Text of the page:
Small parties in a four-way battle: between redistribution and share rent

Status: 13.09.2021 11:04 p.m.

It was a heated debate with many insurmountable contradictions: In the ARDBroadcast “The four-way fight after the Triell”, the top candidates from the FDP, Left, AfD and CSU argued about pensions, taxes and climate protection.

After the triumph of the Chancellor candidates, the top candidates of the four smaller parties, the FDP, Left, AfD and CSU, have exchanged blows on key political issues. In doing so, the ARDBroadcast “Der Vierkampf nach dem Triell” clearly shows different positions, for example in further pension policy or in foreign and security policy.

The debate showed again that participation of the left in an SPD-led federal government could be difficult. While SPD Chancellor candidate Olaf Scholz demands a clear commitment to NATO from every possible coalition partner, the Left Chairwoman Janine Wissler said: “We want to dissolve NATO and transform it into a collective security alliance.”

The AfD parliamentary group leader Alice Weidel pleaded for a “more relaxed relationship with Russia because Russia is an important geostrategic actor”. She rejected the sanctions against Russia.

Lindner wants to make the start of retirement flexible

In terms of pension policy, FDP chairman Christian Lindner called for a flexible model for the start of retirement. “We advocate individualization,” he said. From the age of 60 people should be free to decide when to retire. Lindner also advocated the FDP model of a share pension. Weidel then certified that he had “no idea” about investments. The AfD wanted a state fund to secure pensions, but it would have to include other forms of investment in addition to shares. “Otherwise you are very prone to crashes.”

The CSU top candidate Alexander Dobrindt promoted the third stage of the mother’s pension. “The maternal pension is about justice, not campaigning.” Dobrindt also advocated a “generation pension” as a fourth pillar alongside the statutory pension, the company pension and private provision. This would be saved from birth.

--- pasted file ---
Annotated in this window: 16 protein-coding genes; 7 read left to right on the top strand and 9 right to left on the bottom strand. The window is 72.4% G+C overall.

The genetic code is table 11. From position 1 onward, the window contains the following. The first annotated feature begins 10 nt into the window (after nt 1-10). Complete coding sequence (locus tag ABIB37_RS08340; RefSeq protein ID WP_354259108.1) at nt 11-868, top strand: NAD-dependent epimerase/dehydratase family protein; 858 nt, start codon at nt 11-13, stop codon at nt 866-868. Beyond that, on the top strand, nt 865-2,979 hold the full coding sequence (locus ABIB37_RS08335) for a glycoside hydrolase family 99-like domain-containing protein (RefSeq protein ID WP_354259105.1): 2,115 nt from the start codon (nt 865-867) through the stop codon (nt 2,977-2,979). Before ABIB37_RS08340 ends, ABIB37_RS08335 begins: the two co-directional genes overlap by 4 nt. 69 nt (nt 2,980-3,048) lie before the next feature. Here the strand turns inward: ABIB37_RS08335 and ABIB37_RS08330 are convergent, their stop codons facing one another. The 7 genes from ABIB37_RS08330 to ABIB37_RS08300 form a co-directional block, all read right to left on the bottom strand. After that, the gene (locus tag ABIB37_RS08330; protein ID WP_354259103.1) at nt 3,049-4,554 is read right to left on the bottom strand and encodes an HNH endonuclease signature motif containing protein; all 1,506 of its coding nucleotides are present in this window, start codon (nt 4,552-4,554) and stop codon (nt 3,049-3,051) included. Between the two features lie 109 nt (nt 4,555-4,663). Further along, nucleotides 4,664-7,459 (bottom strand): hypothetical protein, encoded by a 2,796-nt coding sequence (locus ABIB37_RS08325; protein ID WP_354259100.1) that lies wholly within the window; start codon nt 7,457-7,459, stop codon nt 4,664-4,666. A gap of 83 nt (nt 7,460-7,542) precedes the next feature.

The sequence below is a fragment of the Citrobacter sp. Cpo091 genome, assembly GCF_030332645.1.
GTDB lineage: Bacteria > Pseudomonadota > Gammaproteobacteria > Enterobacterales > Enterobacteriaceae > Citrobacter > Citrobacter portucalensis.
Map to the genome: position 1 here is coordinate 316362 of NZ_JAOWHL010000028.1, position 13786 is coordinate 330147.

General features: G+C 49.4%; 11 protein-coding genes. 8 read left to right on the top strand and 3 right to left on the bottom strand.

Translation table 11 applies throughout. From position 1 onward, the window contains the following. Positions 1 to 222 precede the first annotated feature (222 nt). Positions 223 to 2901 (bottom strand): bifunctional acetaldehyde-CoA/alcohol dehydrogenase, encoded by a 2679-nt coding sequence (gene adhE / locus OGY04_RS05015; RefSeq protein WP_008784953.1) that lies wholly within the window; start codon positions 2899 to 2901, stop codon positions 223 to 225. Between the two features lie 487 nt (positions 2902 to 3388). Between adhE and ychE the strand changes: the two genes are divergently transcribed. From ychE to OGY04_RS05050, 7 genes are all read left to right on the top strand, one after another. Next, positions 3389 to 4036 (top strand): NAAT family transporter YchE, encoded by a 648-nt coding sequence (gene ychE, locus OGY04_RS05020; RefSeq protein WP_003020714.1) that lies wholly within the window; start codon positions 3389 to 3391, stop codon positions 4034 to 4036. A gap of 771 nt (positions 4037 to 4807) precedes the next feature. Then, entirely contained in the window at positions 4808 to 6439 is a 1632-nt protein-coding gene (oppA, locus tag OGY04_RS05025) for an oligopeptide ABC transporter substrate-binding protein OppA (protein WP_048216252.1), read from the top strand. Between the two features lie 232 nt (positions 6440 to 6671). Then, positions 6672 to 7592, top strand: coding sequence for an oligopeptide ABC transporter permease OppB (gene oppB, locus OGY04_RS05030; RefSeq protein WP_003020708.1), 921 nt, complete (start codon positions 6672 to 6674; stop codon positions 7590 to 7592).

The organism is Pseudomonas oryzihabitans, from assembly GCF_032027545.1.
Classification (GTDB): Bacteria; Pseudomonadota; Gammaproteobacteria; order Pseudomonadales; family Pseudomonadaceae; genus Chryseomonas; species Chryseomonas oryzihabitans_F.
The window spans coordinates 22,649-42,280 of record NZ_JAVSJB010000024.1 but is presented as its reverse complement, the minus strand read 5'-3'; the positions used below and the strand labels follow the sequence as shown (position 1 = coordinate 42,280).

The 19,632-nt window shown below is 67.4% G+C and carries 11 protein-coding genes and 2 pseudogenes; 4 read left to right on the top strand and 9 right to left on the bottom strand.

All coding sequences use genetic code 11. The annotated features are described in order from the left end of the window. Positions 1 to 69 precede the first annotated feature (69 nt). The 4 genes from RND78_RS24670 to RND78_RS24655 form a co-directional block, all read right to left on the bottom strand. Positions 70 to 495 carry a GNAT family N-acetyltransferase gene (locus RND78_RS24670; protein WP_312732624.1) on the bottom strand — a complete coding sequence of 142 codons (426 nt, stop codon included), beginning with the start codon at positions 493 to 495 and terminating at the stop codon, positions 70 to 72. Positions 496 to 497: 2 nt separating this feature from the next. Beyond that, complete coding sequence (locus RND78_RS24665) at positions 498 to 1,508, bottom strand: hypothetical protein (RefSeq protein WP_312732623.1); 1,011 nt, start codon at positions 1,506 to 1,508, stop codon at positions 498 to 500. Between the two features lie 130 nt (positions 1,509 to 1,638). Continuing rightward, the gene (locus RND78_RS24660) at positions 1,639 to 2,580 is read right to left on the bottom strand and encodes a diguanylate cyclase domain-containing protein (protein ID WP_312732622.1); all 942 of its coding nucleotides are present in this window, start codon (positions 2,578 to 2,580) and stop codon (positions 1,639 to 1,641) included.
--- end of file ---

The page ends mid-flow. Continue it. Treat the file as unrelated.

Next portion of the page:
Wissler demands wealth tax

In tax policy, Wissler defended the left’s proposal to tax financial assets and private property. Since there is an allowance of one million euros per person, many homeowners, especially families, would not be affected at all, she said. There should be an allowance of five million euros for business assets.

Weidel objected that this could be the “death knell” for companies that were already burdened by the Corona crisis. “More redistribution won’t solve a problem,” she added. Dobrindt emphasized that it was now a matter of “generating economic dynamism”. Lindner reiterated its call for a super write-off for investments in capital goods. Measures are needed with which Germany can work its way out of the crisis after the corona pandemic, he said.

Weidel thinks the supply of green electricity is ridiculous

The compatibility of climate protection and industrial production was also discussed. Germany must be a role model and technology world champion in international comparison, demanded Lindner. “We have to use all technological possibilities in our country, we are a nation of engineers and technicians.” Nevertheless, Germany should remain open to energy imports. Dobrindt also sees the chance of climate neutrality by 2030 only in technological progress. “We will not become climate-neutral with existing forms of energy”.

Wissler emphasized that climate protection could only go hand in hand with a socio-ecological restructuring. For example, the traffic turnaround should not be implemented with carbon pricing, but with an expansion of local transport and rail. “What about the caregiver who lives in rural areas and has to work shifts? As long as they have no bus or train, they will get into the car, no matter how expensive the gasoline price is,” said Wissler.

Weidel warned of bottlenecks in the supply of green electricity. “No industrialized country can be operated with fluttering electricity in any way”. In an international comparison, Germany is doing badly. “Other countries laugh at us. Everyone laughs at us,” said Weidel.

Source link